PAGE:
Routine care visits have plummeted at Blue Mountain Hospital and Grant County Health Department amid the coronavirus pandemic.
Grant County Health Administrator Kimberly Lindsay said patient visits have dropped by 24% in recent weeks. Blue Mountain Hospital District CEO Derek Daley said patients have declined in volume between 40% to 60% in a month, which mirrors the rest of the state.
Dr. Raffaella Betza, chief of staff at BMHD, said the drop in patient volume is mostly due to Gov. Kate Brown’s March 17 order to postpone elective surgeries and non-urgent procedures until June 15 to free up capacity and conserve personal protective equipment for treating coronavirus patients.
Betza said, while the hospital continues to push out elective surgeries and procedures, they have encouraged patients to call their health care provider instead of going into the hospital or urgent care settings.
Both BMH and the health department have encouraged patients to shift to telemedicine, which both facilities adopted long before the COVID-19 pandemic.
With the passage of the Coronavirus Preparedness and Response Supplemental Appropriations Act in Congress last month, Medicare now allows patients to engage in telehealth visits from any setting, whereas before appointments were required to be done from a medical facility.
Last month the state followed suit as well when the Oregon Health Authority, which oversees Medicaid, loosened telehealth regulations in response to COVID-19. OHA ordered insurers, including coordinated care organizations that administer Medicaid, to support telehealth options on all platforms, which includes video, audio, email and text, and reimburse the insurance claims.
Lindsay said that older patients still prefer face-to-face visits.
Betza said she still encourages patients, even those who are opposed to telehealth visits, to call their health care provider to discuss their options.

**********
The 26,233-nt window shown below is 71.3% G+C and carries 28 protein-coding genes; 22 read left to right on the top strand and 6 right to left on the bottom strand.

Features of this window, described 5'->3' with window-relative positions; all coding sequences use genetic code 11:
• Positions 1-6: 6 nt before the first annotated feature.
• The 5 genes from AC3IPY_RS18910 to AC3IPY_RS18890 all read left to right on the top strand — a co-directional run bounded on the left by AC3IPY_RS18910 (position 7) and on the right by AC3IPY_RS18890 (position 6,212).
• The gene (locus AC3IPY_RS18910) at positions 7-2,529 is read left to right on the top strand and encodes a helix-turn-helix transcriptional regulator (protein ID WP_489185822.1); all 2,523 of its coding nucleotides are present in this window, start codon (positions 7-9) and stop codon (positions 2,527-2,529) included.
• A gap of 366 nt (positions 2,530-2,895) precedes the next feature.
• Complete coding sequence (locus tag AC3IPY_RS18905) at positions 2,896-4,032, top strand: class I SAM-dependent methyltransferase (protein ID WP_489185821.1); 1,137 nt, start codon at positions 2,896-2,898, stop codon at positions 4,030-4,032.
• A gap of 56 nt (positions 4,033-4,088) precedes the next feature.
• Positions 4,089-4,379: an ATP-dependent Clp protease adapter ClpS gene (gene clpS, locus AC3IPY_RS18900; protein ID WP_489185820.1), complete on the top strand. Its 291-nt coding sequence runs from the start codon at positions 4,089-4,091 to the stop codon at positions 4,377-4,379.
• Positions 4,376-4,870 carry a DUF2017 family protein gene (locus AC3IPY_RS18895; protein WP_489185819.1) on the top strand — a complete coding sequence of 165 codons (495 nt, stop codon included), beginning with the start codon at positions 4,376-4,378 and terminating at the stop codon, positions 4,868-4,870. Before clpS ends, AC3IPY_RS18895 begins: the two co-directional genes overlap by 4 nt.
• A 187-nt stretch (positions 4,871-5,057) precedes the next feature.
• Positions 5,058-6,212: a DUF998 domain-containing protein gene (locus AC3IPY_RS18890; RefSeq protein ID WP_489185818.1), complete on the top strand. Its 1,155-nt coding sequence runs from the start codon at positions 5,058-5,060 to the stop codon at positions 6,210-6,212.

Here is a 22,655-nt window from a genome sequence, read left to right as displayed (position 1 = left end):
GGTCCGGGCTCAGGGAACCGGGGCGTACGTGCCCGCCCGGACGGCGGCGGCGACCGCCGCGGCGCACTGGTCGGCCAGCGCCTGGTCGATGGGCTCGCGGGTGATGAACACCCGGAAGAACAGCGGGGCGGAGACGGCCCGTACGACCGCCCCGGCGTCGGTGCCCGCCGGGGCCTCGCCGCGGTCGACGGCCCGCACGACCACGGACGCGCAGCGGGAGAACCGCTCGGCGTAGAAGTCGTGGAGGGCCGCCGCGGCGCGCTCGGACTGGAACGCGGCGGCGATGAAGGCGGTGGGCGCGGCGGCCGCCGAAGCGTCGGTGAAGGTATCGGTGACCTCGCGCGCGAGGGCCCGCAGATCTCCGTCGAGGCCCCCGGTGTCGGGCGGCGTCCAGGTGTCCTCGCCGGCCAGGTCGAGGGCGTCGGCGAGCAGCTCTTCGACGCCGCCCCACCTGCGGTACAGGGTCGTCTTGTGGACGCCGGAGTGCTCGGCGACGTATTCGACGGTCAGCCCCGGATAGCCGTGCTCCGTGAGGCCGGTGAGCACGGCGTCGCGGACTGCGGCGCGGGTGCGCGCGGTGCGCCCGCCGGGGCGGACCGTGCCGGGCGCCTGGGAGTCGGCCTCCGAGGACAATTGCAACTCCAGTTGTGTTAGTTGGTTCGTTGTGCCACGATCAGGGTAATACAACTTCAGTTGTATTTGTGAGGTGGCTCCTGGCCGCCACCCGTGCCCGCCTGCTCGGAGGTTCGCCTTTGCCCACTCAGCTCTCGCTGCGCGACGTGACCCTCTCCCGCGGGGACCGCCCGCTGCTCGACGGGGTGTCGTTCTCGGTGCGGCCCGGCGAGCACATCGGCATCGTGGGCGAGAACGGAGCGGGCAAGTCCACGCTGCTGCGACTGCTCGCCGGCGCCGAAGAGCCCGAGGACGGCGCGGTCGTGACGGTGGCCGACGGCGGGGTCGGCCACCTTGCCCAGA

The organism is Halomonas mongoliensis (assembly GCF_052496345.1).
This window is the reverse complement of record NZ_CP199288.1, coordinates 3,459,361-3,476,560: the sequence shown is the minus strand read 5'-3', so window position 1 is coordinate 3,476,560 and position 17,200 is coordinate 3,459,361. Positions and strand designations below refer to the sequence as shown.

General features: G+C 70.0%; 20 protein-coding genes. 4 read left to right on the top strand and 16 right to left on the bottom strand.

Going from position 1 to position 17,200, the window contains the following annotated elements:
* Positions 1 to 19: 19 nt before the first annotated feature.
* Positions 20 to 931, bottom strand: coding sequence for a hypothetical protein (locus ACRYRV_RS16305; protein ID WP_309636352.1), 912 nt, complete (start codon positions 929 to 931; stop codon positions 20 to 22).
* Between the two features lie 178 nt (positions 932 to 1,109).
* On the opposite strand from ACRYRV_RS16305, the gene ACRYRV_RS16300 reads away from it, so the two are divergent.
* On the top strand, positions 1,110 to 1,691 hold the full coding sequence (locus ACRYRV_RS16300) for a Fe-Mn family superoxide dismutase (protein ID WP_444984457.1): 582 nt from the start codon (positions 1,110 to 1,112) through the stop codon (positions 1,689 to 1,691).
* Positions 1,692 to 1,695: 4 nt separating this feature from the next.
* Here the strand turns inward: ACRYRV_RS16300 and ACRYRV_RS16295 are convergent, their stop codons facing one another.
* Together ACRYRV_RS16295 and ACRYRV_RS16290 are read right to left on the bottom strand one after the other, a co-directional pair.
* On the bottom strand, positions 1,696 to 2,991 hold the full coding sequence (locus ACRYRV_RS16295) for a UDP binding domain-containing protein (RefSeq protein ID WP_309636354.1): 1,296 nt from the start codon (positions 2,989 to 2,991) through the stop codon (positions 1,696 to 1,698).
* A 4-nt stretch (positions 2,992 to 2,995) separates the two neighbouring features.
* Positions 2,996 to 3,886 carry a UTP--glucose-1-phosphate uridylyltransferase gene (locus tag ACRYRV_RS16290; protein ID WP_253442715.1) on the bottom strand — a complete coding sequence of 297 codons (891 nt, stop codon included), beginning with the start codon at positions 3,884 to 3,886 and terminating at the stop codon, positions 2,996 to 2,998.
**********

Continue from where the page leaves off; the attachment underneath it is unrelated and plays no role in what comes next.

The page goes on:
Lindsay said they are concerned about the health of the community and want people to know that they are still open.
While emergency care, vital surgeries and family planning are exempt from the state order, Brown’s directive meant that most rural hospitals would be without their primary sources of income until at least June 15.
Meanwhile, with one positive COVID-19 case in Grant County, the health department and the hospital have sat relatively empty, and revenue has begun to dry up.
Hospitals statewide are hemorrhaging cash due to declining demand for care, even as the virus continues to spread.
Mark Owens, the state representative representing Grant County, said he signed on with a bipartisan coalition of legislators in support of funding for rural hospitals.
“Allowing rural hospitals to be forced to close during a pandemic would be a travesty,” Owens said. “These hospitals have limited revenue coming in due to the ban on non-emergency surgeries and procedures, and many have not seen the influx of COVID-19 patients they were told to prepare for.”
Lindsay said the health department secured a loan through the Small Business Administration’s Paycheck Protection Program. The program provides forgivable loans if the funds are used to keep employees on the payroll.
Daly said an eligibility determination has not been made for rural hospitals.
“The SBA’s PPP would be helpful,” Daly said.